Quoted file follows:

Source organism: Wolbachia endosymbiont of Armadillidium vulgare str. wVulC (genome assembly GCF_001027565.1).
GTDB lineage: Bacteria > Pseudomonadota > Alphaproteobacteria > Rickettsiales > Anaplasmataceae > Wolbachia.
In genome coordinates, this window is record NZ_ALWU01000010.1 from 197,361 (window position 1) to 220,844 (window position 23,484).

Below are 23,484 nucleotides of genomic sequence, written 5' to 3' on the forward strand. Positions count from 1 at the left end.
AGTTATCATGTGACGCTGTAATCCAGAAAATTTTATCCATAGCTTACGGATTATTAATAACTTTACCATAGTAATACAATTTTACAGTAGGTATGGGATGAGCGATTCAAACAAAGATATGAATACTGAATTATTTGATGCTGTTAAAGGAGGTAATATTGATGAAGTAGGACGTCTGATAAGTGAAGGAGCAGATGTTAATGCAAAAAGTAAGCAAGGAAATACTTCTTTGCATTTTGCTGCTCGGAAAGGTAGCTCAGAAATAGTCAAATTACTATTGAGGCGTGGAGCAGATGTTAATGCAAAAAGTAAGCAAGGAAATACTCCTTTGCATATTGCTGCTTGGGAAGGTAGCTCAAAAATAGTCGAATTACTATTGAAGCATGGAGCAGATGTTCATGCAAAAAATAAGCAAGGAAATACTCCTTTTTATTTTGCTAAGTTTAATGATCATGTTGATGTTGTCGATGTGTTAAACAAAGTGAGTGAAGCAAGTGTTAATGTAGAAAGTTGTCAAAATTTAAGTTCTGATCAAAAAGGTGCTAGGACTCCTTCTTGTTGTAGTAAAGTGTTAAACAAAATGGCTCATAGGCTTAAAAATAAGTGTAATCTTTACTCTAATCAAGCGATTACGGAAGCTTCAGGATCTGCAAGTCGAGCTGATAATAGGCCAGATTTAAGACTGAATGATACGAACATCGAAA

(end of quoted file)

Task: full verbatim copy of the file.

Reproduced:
Source organism: Wolbachia endosymbiont of Armadillidium vulgare str. wVulC (genome assembly GCF_001027565.1).
GTDB lineage: Bacteria > Pseudomonadota > Alphaproteobacteria > Rickettsiales > Anaplasmataceae > Wolbachia.
In genome coordinates, this window is record NZ_ALWU01000010.1 from 197,361 (window position 1) to 220,844 (window position 23,484).

Below are 23,484 nucleotides of genomic sequence, written 5' to 3' on the forward strand. Positions count from 1 at the left end.
AGTTATCATGTGACGCTGTAATCCAGAAAATTTTATCCATAGCTTACGGATTATTAATAACTTTACCATAGTAATACAATTTTACAGTAGGTATGGGATGAGCGATTCAAACAAAGATATGAATACTGAATTATTTGATGCTGTTAAAGGAGGTAATATTGATGAAGTAGGACGTCTGATAAGTGAAGGAGCAGATGTTAATGCAAAAAGTAAGCAAGGAAATACTTCTTTGCATTTTGCTGCTCGGAAAGGTAGCTCAGAAATAGTCAAATTACTATTGAGGCGTGGAGCAGATGTTAATGCAAAAAGTAAGCAAGGAAATACTCCTTTGCATATTGCTGCTTGGGAAGGTAGCTCAAAAATAGTCGAATTACTATTGAAGCATGGAGCAGATGTTCATGCAAAAAATAAGCAAGGAAATACTCCTTTTTATTTTGCTAAGTTTAATGATCATGTTGATGTTGTCGATGTGTTAAACAAAGTGAGTGAAGCAAGTGTTAATGTAGAAAGTTGTCAAAATTTAAGTTCTGATCAAAAAGGTGCTAGGACTCCTTCTTGTTGTAGTAAAGTGTTAAACAAAATGGCTCATAGGCTTAAAAATAAGTGTAATCTTTACTCTAATCAAGCGATTACGGAAGCTTCAGGATCTGCAAGTCGAGCTGATAATAGGCCAGATTTAAGACTGAATGATACGAACATCGAAA